what he said, that cherenkov feller

I don't believe in no soil degreedashun neither
Hell, I kin gro anythin with that miracol-gro

and oil? shee-ut, heard them ruskies growin A-bi-otic
we all be fine

Burping tundras. Amen.

Since you have no answer other than gratuitously insulting someone you've never met, you are conceding my point. Its very sad that you are so confused about the dinosaur die-off at the end of the Cretaceous period. The most widely accepted theory is an asteroid strike. But, its a theory
taht has nothing to do with the collapse theories of anyone I've read.

Bob Ebersole

Oh Please,
Cherenkov argued cogently in humorous fashion.
Lighten up.

...and there are now home compressors that can be purchased for about $3500 US that will take natural gas from a home line and fill cannisters at home overnight.

Fwiw, we had our Phill CNG compressor finally installed this last Wednesday. It took almost six months of this and that, but I'm filling up our (used) Honda Civic GX as I write this. We would not have taken this what I like to describe as a "medium-term" solution to our transportation needs wants were it not for TOD. (Red Queen notwithstanding!)

We also run an 2000 OEM CNG Ford delivery van for work stuff. To the point however: since requirements were rolled back regarding alt fueled vehicles under this administration (as I understand it), all major automakers offering factory equipped CNG vehicles have ceased, except Honda. The story is very different in europe, asia and elsewhere, but the government must apply pressure in most areas of improving, well, everything. The "market" won't do it, as the market is profit-driven.



I know we haven't talked about it much but 4% of the Iraqi population has died (over and above the number who would have died normally) in an oil war over the last 4 years. And things haven't even gotten "bad" yet.

Point is, the "die-off" has already begun. It's just we on the internets can pretend it's not happening as we're in the pockets of wealth that still exist.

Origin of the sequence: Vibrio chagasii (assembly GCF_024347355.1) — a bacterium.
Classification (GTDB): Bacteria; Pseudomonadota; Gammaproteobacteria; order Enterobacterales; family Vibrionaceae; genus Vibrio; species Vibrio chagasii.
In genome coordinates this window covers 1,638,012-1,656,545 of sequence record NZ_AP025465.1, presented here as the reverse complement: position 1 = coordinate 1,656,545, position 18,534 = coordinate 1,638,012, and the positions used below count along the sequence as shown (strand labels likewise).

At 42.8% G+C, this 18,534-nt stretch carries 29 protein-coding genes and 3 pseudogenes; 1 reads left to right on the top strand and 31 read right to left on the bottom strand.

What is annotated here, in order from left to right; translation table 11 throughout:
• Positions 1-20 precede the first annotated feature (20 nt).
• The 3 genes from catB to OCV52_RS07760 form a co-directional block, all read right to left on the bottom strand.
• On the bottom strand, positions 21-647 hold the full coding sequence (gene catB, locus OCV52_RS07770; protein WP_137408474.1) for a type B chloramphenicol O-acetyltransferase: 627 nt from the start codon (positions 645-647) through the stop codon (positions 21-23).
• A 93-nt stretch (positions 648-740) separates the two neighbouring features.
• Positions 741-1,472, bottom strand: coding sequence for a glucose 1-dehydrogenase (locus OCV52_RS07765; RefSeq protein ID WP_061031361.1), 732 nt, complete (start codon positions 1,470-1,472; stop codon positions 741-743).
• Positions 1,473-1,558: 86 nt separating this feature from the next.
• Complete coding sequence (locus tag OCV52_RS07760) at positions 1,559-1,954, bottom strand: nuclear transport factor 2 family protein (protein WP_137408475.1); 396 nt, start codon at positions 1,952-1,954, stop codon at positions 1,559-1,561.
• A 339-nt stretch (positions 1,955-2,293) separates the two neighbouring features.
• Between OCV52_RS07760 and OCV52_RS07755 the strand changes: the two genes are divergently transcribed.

the Bob Ebersole

I have to agree with you on this point. The reason it doesn't appear that 'we' won't have much of a problem with dieoff is because 'we' aren't the ones living on $2 a day. Countries such as Bangladesh, India and Pakistan subsidize basic foodstuffs and Green Revolution items such as fossil fuel-based fertilizers which basically support those huge numbers of $2 a day peoples. But those programs depend on the wealth of the nation. And the wealth of those nations is being hit with food and energy price rises.

I understand that there are 200,000,000 people in India who are that poor. Ultimately, food is rationed by price.

Quite simply, Bob Ebersole, you seem to need to expand your (clearly lacking) knowledge of history itself.

Are you unfamiliar with the hundreds of societies that have collapsed regionally throughout history? Are you aware that this is the first time homo sapiens has created essentially a global society? Are you aware that we have created a set of global crises that absolutely dwarf any of the crises that collapsed prior societies? I do not know of a single society ever that has faced population pressure, soil degradation, water table loss, biodiversity loss, an energy crisis, fisheries collapsing, and a host more issues and that have ever survived. Maybe someone here can manage to point out one but the vast majority collapse. Have you read anything at all about how societies have collapsed historically?